Inner South Veterinary Centre
47 Jerrabomberra Ave
- 1800 785 330
Brushing your dog or cats teeth is the gold standard in home oral care for our pets. It is so much more effective than any of the other management tools, which is why dentists recommend we brush rather than just chew bones! But many owners are intimidated by the prospect or just don’t see how it could work with their pet. While it is true that tooth brushing requires the right pet, the right owner and home routine it is actually a lot easier than we often think. Dr Louise Grey recently discovered that tooth brushing was not only easier than expected but that is was really effective. Dr Louise gives us her story below:
"My dog Tilda is a lovey whippet who has the genetic misfortune to be a plaque magnet. Over the years I’ve managed this by feeding her a strict diet of Hills t/d and PlaqueOff s well as having her teeth scaled and polished every 6 months. I’d thought about brushing her teeth but just never quite got there. I know, bad vet, you should practice what you preach!
Well, now I do!
After my husband Nathan and I welcomed our son Frederic into our family he started popping out teeth at around 6 months of age. We felt that as responsible parents we should make some attempt at cleaning them. We opted for gauze brushing over a tooth brush at first as Fred seemed to view the little, cute, soft baby tooth brush as an instrument of torture designed by the Spanish Inquisition. So I would wrap a gauze swab around my finger and attempt to convince him that he should let me wipe his little coppers down.
He was not keen!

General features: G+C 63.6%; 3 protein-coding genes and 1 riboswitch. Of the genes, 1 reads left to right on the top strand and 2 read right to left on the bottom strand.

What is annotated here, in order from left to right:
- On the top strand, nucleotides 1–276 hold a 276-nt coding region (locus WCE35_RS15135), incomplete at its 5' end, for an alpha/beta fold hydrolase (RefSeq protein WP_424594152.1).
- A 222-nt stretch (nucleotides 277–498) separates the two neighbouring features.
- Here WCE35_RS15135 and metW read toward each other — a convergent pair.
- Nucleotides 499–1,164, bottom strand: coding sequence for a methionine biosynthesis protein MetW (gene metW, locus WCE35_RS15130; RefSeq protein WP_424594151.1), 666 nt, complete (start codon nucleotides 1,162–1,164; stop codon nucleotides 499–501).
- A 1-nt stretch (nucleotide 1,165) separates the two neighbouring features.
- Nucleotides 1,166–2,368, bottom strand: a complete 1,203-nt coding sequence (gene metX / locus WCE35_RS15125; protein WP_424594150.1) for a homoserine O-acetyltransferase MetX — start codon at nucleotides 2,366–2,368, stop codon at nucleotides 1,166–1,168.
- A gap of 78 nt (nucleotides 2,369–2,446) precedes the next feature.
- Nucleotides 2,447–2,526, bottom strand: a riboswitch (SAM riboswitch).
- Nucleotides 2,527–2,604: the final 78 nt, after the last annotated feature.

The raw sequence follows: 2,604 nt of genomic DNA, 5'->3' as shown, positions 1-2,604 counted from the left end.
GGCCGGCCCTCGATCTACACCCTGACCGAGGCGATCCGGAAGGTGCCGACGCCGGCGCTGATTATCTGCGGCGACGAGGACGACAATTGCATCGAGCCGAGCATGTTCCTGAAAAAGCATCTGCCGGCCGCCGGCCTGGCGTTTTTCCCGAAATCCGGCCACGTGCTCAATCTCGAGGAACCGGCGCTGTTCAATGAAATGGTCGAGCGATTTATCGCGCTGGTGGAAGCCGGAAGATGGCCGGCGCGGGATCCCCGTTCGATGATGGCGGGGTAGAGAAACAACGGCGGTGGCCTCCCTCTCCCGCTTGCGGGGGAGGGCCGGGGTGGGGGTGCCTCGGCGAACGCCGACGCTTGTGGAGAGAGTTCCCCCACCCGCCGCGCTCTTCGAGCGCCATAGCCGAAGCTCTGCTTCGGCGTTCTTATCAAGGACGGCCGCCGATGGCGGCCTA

So, I thought that demonstrating on the dog he loved so much might convince him that he wanted his teeth brushed. It didn’t! But, it had the remarkable effect of drastically improving Tilda’s teeth!
Brushing a dog's tooth does not mean scrubbing away on all surfaces of the tooth for three minutes. It does not mean lifting back the lips or opening the mouth. There is not tooth paste involved unless the dog likes it as a treat. It’s basically a quick wipe down of the teeth, concentrating on outer surfaces and any problem teeth in particular and followed by a reward – in Tilda’s case a greenie chew.
Tilda now comes to me every night wanting her teeth brushed so she can have her treat. I wrap a gauze swab around my finger and run my finger up under her lip and along the outer surface of her upper teeth. I concentrate on her upper canines and her upper molar teeth. I then run my finger along the outer surface of her lower teeth as best I can without opening her mouth. I do this on each side followed by a quick wipe of her incisors. I do gently lift her upper lip for this. The whole event takes 10 seconds and is followed by a greenie.
Since brushing her teeth I have seen a remarkable improvement in her oral health. Her teeth are better than they have ever been and she has not had a full scale and polish in 18 months!! Tilda likes the process as she gets a treat. I like the process as I have a healthier dog with sweet smelling breath. Now if only I could convince Fred that he should like the process of having his teeth brushed....'
If you would like a demonstration on how to brush your pets’ teeth come in for a complimentary dental check and we will show you just how easy it can be!